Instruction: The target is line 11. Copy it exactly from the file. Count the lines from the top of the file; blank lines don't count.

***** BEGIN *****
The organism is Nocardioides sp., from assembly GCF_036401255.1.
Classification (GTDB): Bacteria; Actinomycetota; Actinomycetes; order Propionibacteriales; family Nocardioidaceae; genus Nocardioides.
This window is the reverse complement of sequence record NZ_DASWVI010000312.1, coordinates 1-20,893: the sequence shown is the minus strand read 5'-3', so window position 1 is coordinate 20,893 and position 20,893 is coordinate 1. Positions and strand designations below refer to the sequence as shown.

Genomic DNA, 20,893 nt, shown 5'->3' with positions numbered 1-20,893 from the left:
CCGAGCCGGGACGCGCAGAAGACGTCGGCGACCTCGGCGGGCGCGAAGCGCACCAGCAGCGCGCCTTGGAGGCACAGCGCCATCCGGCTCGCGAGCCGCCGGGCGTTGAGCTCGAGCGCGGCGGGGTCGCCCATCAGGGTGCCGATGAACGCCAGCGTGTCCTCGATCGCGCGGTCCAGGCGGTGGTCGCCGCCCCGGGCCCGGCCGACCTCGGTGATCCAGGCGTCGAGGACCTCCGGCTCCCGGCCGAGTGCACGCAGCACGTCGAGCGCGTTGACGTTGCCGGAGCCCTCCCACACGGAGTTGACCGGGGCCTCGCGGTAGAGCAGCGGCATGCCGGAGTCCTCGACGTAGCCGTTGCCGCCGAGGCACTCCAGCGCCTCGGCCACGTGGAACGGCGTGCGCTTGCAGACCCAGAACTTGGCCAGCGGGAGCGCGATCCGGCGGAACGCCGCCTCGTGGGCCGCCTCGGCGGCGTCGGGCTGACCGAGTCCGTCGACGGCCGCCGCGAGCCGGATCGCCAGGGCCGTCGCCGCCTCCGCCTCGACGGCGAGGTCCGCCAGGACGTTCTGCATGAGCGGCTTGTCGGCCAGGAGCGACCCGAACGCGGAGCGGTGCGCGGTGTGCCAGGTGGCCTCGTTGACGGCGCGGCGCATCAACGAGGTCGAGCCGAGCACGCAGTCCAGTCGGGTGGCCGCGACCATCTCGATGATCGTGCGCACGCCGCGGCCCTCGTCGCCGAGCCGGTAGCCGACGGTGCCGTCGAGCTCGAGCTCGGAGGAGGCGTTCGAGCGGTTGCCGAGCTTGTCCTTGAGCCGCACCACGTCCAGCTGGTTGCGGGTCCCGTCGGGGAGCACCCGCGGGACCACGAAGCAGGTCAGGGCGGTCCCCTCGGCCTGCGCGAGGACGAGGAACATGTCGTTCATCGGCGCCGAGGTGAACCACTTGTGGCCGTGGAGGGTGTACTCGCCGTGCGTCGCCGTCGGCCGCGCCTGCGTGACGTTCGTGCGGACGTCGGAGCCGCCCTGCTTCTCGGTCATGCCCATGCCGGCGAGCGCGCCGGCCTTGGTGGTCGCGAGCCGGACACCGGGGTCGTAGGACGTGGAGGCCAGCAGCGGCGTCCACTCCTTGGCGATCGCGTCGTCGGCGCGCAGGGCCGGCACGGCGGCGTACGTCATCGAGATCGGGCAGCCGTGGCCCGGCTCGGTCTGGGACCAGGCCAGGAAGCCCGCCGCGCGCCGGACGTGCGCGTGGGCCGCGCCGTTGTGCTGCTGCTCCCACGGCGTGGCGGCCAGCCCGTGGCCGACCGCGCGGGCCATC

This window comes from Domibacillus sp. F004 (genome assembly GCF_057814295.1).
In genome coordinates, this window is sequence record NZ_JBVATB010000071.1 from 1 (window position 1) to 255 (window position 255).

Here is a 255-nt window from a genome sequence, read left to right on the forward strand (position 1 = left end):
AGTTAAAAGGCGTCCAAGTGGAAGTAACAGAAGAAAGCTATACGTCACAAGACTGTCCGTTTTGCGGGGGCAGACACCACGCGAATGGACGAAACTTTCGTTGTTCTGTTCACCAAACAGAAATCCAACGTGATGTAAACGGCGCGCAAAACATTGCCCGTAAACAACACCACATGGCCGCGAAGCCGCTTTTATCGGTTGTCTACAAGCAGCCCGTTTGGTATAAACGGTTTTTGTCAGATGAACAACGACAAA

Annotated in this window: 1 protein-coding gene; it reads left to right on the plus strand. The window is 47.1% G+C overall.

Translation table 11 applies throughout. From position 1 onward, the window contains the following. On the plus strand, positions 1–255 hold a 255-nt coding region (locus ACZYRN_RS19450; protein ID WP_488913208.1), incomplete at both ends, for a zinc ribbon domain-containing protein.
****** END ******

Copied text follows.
Translation table 11 applies throughout. From position 1 onward, the window contains the following. On the plus strand, positions 1–255 hold a 255-nt coding region (locus ACZYRN_RS19450; protein ID WP_488913208.1), incomplete at both ends, for a zinc ribbon domain-containing protein.